The effect this had on Esau is very noticeable. He sees, as the narrative tells us, a great many things, and his dull mind tries to make some meaning out of all that is passing before him. The historian seems intentionally to satirise Esau’s attempt at reasoning, and the foolish simplicity of the device he fell upon. He had an idea that Jacob’s obedience in going to seek a wife of another stock than he had connected himself with would be pleasing to his parents; and perhaps he had an idea that it would be possible to steal a march upon Jacob in his absence, and by a more speedily effected obedience to his parents’ desire, win their preference, and perhaps move Isaac to alter his will and reverse the blessing. Though living in the chosen family, he seems to have had not the slightest idea that there was any higher will than his father’s being fulfilled in their doings. He does not yet see why he himself should not be as blessed as Jacob; he cannot grasp at all the distinction that grace makes; cannot take in the idea that God has chosen a people to Himself, and that no natural advantage or force or endowment 281 can set a man among that people, but only God’s choice. Accordingly, he does not see any difference between Ishmael’s family and the chosen family; they are both sprung from Abraham, both are naturally the same, and the fact that God expressly gave His inheritance past Ishmael is nothing to Esau—an act of God has no meaning to him. He merely sees that he has not pleased his parents as well as he might by his marriage, and his easy and yielding disposition prompts him to remedy this.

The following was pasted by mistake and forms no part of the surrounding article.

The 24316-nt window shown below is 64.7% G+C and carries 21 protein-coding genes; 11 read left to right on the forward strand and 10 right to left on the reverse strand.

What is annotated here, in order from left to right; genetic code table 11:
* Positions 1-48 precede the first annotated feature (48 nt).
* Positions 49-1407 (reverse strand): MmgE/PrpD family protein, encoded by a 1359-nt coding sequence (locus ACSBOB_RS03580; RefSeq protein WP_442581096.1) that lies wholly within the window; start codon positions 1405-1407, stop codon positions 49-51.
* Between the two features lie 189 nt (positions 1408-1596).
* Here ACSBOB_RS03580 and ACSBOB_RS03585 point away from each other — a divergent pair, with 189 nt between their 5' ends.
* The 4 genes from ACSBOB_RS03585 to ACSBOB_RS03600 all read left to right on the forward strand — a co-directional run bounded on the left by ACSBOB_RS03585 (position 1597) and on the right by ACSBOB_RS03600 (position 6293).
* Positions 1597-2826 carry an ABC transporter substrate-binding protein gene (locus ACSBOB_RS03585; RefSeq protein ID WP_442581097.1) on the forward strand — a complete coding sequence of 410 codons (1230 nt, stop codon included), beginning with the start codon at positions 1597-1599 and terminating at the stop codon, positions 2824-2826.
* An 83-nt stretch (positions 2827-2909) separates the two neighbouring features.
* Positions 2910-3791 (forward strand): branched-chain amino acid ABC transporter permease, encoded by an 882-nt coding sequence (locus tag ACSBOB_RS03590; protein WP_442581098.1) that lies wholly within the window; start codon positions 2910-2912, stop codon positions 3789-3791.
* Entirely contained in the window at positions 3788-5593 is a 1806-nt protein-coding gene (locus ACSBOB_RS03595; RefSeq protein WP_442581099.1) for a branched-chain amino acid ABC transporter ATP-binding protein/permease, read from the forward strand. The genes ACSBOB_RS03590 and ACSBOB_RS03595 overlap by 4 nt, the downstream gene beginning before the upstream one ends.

This is a fine specimen of the hazy views men have of what will bring them to a level with God’s chosen. Through their crass insensibility to the high righteousness of God, there still does penetrate a perception that if they are to please Him there are certain means to be used for doing so. There are, they see, certain occupations and ways pursued by Christians, and if by themselves adopting these they can please God, they are quite willing to humour Him in this. Like Esau, they do not see their way to drop their old connections, but if by making some little additions to their habits, or forming some new connection, they can quiet this controversy that has somehow grown up between God and His children,—though, so far as they see, it is a very unmeaning controversy,—they will very gladly enter into any little arrangement for the purpose. We will not, of course, divorce the world, will not dismiss from our homes and hearts what God hates and means to destroy, will not accept God’s will as our sole and absolute law, but we will so far meet God’s wishes as to add to what we have adopted something that is almost as good as what God enjoins: we will make any little alterations which will not quite upset our present ways. Much commoner than hypocrisy 282 is this dim-sighted, blundering stupidity of the really profane worldly man, who thinks he can take rank with men whose natures God has changed, by the mere imitation of some of their ways; who thinks, that as he cannot without great labour, and without too seriously endangering his hold on the world, do precisely what God requires, God may be expected to be satisfied with a something like it. Are we not aware of endeavouring at times to cloak a sin with some easy virtue, to adopt some new and apparently good habit, instead of destroying the sin we know God hates; or to offer to God, and palm upon our own conscience, a mere imitation of what God is pleased with? Do you attend Church, do you come and decorously submit to a service? That is not at all what God enjoins, though it is like it. What He means is, that you worship Him, which is a quite different employment. Do you render to God some outward respect, have you adopted some habits in deference to Him, do you even attempt some private devotion and discipline of the spirit? Still what He requires is something that goes much deeper than all that; namely, that you love Him. To conform to one or two habits of godly people is not what is required of us; but to be at heart godly.